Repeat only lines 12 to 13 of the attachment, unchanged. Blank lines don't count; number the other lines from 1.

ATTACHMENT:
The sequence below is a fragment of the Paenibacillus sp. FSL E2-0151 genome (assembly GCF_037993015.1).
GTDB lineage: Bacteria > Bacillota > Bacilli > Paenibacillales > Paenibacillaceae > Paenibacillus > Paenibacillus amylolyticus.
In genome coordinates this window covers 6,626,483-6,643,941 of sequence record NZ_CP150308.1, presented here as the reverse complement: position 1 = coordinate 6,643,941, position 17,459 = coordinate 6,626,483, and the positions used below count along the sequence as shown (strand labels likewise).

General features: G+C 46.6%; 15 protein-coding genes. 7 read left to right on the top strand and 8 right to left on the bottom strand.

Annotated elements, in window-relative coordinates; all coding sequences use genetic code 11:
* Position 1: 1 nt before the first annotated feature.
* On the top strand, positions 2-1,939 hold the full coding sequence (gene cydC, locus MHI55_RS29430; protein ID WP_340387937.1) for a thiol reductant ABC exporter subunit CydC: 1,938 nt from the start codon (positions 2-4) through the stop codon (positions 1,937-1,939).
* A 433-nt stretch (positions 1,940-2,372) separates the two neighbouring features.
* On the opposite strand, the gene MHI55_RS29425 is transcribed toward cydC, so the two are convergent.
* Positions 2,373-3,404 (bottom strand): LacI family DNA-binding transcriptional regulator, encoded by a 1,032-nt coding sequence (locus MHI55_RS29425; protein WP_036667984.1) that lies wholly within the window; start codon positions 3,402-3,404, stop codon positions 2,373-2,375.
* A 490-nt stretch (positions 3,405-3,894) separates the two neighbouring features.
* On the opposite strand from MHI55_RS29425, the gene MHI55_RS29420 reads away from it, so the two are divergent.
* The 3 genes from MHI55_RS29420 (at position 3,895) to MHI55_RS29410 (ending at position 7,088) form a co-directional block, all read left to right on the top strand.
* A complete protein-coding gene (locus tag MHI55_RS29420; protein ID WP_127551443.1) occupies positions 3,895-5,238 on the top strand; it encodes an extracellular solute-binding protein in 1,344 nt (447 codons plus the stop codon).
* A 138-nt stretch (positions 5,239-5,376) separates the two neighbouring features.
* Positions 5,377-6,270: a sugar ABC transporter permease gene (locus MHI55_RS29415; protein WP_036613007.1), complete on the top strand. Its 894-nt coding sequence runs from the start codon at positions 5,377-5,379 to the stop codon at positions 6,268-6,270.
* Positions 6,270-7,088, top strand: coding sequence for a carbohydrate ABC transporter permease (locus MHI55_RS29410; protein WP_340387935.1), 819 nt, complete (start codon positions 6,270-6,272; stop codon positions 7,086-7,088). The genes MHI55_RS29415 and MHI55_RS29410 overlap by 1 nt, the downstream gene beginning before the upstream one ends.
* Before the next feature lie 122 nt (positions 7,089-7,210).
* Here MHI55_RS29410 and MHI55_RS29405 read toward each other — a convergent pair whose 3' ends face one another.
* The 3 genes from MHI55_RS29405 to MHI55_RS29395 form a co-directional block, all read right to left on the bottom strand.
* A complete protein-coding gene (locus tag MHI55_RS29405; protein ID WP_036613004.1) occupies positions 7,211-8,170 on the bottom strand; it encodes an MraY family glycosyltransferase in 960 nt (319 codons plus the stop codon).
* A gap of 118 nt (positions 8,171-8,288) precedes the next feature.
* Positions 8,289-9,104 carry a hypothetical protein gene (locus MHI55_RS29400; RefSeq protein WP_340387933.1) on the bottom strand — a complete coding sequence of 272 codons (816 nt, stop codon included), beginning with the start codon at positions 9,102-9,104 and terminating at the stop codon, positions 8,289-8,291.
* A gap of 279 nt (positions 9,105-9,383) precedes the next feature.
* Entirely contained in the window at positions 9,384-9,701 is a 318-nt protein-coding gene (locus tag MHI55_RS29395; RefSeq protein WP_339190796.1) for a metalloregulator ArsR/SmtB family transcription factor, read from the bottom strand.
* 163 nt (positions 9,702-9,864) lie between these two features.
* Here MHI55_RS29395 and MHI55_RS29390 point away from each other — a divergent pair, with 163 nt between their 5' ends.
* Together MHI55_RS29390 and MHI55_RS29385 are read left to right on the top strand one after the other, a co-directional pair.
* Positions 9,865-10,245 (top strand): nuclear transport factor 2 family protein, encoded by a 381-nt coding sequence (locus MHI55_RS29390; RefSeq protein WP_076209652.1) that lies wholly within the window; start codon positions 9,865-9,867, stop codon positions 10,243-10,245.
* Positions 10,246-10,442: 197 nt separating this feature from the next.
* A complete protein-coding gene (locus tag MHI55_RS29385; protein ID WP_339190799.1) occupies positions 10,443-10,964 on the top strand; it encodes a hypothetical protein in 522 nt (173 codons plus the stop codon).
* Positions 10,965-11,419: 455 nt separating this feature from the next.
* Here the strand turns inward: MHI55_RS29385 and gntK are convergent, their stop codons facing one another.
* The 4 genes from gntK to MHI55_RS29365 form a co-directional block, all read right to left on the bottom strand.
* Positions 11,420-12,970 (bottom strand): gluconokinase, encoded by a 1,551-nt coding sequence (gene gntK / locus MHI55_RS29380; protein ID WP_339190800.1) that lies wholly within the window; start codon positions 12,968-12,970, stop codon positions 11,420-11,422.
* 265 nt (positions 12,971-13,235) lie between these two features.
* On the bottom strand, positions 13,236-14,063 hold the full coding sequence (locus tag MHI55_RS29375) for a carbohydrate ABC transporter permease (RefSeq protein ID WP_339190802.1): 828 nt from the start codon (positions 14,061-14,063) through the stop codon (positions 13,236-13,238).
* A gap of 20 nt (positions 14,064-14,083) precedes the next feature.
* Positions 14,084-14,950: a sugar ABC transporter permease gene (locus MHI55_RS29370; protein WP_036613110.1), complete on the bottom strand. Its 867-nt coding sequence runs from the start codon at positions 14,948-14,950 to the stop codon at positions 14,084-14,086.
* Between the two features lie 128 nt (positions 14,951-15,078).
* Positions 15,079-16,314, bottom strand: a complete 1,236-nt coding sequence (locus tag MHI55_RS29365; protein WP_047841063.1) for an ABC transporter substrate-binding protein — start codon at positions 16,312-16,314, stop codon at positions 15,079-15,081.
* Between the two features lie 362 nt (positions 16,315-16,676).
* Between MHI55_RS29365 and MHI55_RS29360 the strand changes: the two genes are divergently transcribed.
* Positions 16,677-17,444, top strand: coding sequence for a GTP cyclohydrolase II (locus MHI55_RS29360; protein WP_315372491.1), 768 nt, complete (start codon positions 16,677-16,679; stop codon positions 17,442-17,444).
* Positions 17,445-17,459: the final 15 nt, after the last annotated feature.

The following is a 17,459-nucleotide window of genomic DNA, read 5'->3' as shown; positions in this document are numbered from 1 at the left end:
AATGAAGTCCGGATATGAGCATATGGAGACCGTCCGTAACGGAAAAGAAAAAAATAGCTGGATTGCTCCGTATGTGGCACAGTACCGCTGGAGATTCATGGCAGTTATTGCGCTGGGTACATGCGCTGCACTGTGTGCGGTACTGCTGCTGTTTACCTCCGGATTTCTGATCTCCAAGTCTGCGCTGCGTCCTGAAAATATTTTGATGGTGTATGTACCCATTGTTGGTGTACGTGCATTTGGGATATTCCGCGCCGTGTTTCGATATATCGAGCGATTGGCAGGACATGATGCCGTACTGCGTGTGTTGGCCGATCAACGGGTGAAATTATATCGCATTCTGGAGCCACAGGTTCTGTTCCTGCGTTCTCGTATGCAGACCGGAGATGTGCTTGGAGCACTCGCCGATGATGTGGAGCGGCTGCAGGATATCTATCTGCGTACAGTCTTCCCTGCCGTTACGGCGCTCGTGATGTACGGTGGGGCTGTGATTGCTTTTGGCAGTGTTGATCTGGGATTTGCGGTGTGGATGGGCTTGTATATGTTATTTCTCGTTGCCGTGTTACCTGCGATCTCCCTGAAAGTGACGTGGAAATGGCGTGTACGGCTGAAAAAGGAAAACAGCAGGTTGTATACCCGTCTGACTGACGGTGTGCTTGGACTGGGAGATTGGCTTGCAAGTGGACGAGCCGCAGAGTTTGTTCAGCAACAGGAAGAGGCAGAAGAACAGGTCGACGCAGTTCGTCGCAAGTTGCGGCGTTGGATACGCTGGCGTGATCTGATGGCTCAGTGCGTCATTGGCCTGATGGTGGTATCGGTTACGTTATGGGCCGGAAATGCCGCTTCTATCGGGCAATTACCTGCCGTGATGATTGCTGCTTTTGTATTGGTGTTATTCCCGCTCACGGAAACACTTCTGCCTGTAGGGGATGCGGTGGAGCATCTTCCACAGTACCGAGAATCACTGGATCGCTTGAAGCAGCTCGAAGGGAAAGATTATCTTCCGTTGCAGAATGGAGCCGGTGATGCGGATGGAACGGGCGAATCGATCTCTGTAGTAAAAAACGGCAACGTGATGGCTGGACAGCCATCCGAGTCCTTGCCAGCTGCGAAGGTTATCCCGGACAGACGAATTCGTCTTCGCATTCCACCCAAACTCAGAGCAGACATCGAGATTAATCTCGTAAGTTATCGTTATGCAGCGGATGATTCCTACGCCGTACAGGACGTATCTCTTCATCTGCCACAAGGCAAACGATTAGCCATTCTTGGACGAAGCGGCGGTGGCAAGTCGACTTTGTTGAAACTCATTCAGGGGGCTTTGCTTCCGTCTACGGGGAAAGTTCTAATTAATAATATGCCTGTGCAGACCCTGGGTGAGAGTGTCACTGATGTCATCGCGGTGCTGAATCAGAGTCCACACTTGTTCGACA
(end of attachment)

* On the opposite strand from MHI55_RS29425, the gene MHI55_RS29420 reads away from it, so the two are divergent.
* The 3 genes from MHI55_RS29420 (at position 3,895) to MHI55_RS29410 (ending at position 7,088) form a co-directional block, all read left to right on the top strand.